Three wars… in three decades. That’s dedication. That’s sacrifice. As we parted, he smiled and said, “You know it’s the Marine Corps’ Birthday today.” “Indeed it is”, I answered, “today’s the 236th anniversary of the Corps. I bet you’re proud.” He paused, and then said… “Proud? Yes… but pride is just part of it, son… just part.”

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October 12th, 2011

Marines Replace M249 SAW with M27 IAR (HK416)

The U.S. Marine Corps. has ordered $23.6 million worth of gas-piston M27 full-auto rifles from Heckler & Koch to replace aging M249 SAW machine guns. Designated the M27 Infantry Automatic Rifle (IAR), the Marines’ new 11.62-lb weapon is a heavy-barrel variant of the highly successful Heckler & Koch HK416 used by military, law enforcement, and special operations units in the U.S. and throughout the world. The HK416 is basically an AR15 that HK “fixed” with a gas piston assembly and other tweaks to improve reliability, particularly during full-auto fire.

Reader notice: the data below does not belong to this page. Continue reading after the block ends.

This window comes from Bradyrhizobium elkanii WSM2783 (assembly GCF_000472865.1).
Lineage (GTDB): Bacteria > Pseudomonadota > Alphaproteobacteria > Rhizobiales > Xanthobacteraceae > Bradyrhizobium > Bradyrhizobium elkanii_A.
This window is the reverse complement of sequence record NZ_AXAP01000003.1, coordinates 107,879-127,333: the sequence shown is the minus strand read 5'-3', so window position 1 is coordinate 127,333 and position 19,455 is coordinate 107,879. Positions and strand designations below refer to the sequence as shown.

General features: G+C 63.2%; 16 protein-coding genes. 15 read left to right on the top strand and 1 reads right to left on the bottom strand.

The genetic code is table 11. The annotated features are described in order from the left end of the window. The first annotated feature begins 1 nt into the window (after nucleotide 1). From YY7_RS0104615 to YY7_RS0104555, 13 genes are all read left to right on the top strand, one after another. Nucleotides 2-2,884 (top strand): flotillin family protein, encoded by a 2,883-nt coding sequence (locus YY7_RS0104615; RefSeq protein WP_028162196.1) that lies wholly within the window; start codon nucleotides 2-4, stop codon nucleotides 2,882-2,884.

The M27 IAR replaces the heavier, M249 SAW (Squad Automatic Weapon) which has been used by the Marines in infantry squads since the mid-1980s in the automatic rifle role. Both weapons fire the 5.56×45 mm NATO cartridge. The Marines plan to have one M27 IAR per four-man fire team, with three M27 IARs per squad, 28 per company and more than 4,000 across the entire Corps. The M27 IAR is already being used in combat in Afghanistan. CLICK HERE for M27 combat photos

Marine Corps M27 IAR